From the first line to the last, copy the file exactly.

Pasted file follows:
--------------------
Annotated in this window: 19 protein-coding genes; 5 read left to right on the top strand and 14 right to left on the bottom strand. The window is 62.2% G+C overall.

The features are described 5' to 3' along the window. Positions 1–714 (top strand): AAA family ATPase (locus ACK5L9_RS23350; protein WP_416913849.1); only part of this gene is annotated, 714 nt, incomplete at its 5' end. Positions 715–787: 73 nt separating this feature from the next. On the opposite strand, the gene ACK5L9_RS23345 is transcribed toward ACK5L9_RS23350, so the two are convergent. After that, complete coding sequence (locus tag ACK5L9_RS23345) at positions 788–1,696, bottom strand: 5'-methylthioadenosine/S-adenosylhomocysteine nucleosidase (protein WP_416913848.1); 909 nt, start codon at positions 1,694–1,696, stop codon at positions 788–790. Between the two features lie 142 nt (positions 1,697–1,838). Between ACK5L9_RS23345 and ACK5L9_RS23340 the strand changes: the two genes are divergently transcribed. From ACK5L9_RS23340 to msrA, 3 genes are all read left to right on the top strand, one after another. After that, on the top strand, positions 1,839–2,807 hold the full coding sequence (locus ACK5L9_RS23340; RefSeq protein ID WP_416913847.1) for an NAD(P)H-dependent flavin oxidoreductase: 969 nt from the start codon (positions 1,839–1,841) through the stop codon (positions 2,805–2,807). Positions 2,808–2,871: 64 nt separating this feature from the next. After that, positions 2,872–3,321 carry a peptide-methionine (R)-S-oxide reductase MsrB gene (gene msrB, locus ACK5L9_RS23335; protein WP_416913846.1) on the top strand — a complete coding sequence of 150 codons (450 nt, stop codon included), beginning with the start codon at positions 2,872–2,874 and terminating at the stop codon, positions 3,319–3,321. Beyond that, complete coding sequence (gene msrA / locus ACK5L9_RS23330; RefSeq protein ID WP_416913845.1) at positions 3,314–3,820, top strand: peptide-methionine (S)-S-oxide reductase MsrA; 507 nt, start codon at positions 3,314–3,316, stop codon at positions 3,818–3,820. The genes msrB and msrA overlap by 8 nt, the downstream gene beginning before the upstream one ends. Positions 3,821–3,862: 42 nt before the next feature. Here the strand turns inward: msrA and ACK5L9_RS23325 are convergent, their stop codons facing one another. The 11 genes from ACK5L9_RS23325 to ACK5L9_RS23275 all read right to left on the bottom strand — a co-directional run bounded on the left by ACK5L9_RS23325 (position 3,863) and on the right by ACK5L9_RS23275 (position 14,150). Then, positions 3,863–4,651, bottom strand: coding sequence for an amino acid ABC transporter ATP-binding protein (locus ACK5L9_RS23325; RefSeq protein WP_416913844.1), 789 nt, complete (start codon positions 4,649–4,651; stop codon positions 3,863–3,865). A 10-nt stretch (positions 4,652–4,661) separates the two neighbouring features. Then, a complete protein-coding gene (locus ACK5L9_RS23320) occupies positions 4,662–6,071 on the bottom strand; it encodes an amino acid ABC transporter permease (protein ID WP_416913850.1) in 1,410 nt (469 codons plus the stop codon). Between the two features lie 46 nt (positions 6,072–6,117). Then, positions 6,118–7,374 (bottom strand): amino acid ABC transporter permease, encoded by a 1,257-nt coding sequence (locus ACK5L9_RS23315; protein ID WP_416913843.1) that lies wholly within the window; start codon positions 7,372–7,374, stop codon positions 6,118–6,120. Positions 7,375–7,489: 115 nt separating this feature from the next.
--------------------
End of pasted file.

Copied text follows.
Annotated in this window: 19 protein-coding genes; 5 read left to right on the top strand and 14 right to left on the bottom strand. The window is 62.2% G+C overall.

The features are described 5' to 3' along the window. Positions 1–714 (top strand): AAA family ATPase (locus ACK5L9_RS23350; protein WP_416913849.1); only part of this gene is annotated, 714 nt, incomplete at its 5' end. Positions 715–787: 73 nt separating this feature from the next. On the opposite strand, the gene ACK5L9_RS23345 is transcribed toward ACK5L9_RS23350, so the two are convergent. After that, complete coding sequence (locus tag ACK5L9_RS23345) at positions 788–1,696, bottom strand: 5'-methylthioadenosine/S-adenosylhomocysteine nucleosidase (protein WP_416913848.1); 909 nt, start codon at positions 1,694–1,696, stop codon at positions 788–790. Between the two features lie 142 nt (positions 1,697–1,838). Between ACK5L9_RS23345 and ACK5L9_RS23340 the strand changes: the two genes are divergently transcribed. From ACK5L9_RS23340 to msrA, 3 genes are all read left to right on the top strand, one after another. After that, on the top strand, positions 1,839–2,807 hold the full coding sequence (locus ACK5L9_RS23340; RefSeq protein ID WP_416913847.1) for an NAD(P)H-dependent flavin oxidoreductase: 969 nt from the start codon (positions 1,839–1,841) through the stop codon (positions 2,805–2,807). Positions 2,808–2,871: 64 nt separating this feature from the next. After that, positions 2,872–3,321 carry a peptide-methionine (R)-S-oxide reductase MsrB gene (gene msrB, locus ACK5L9_RS23335; protein WP_416913846.1) on the top strand — a complete coding sequence of 150 codons (450 nt, stop codon included), beginning with the start codon at positions 2,872–2,874 and terminating at the stop codon, positions 3,319–3,321. Beyond that, complete coding sequence (gene msrA / locus ACK5L9_RS23330; RefSeq protein ID WP_416913845.1) at positions 3,314–3,820, top strand: peptide-methionine (S)-S-oxide reductase MsrA; 507 nt, start codon at positions 3,314–3,316, stop codon at positions 3,818–3,820. The genes msrB and msrA overlap by 8 nt, the downstream gene beginning before the upstream one ends. Positions 3,821–3,862: 42 nt before the next feature. Here the strand turns inward: msrA and ACK5L9_RS23325 are convergent, their stop codons facing one another. The 11 genes from ACK5L9_RS23325 to ACK5L9_RS23275 all read right to left on the bottom strand — a co-directional run bounded on the left by ACK5L9_RS23325 (position 3,863) and on the right by ACK5L9_RS23275 (position 14,150). Then, positions 3,863–4,651, bottom strand: coding sequence for an amino acid ABC transporter ATP-binding protein (locus ACK5L9_RS23325; RefSeq protein WP_416913844.1), 789 nt, complete (start codon positions 4,649–4,651; stop codon positions 3,863–3,865). A 10-nt stretch (positions 4,652–4,661) separates the two neighbouring features. Then, a complete protein-coding gene (locus ACK5L9_RS23320) occupies positions 4,662–6,071 on the bottom strand; it encodes an amino acid ABC transporter permease (protein ID WP_416913850.1) in 1,410 nt (469 codons plus the stop codon). Between the two features lie 46 nt (positions 6,072–6,117). Then, positions 6,118–7,374 (bottom strand): amino acid ABC transporter permease, encoded by a 1,257-nt coding sequence (locus ACK5L9_RS23315; protein ID WP_416913843.1) that lies wholly within the window; start codon positions 7,372–7,374, stop codon positions 6,118–6,120. Positions 7,375–7,489: 115 nt separating this feature from the next.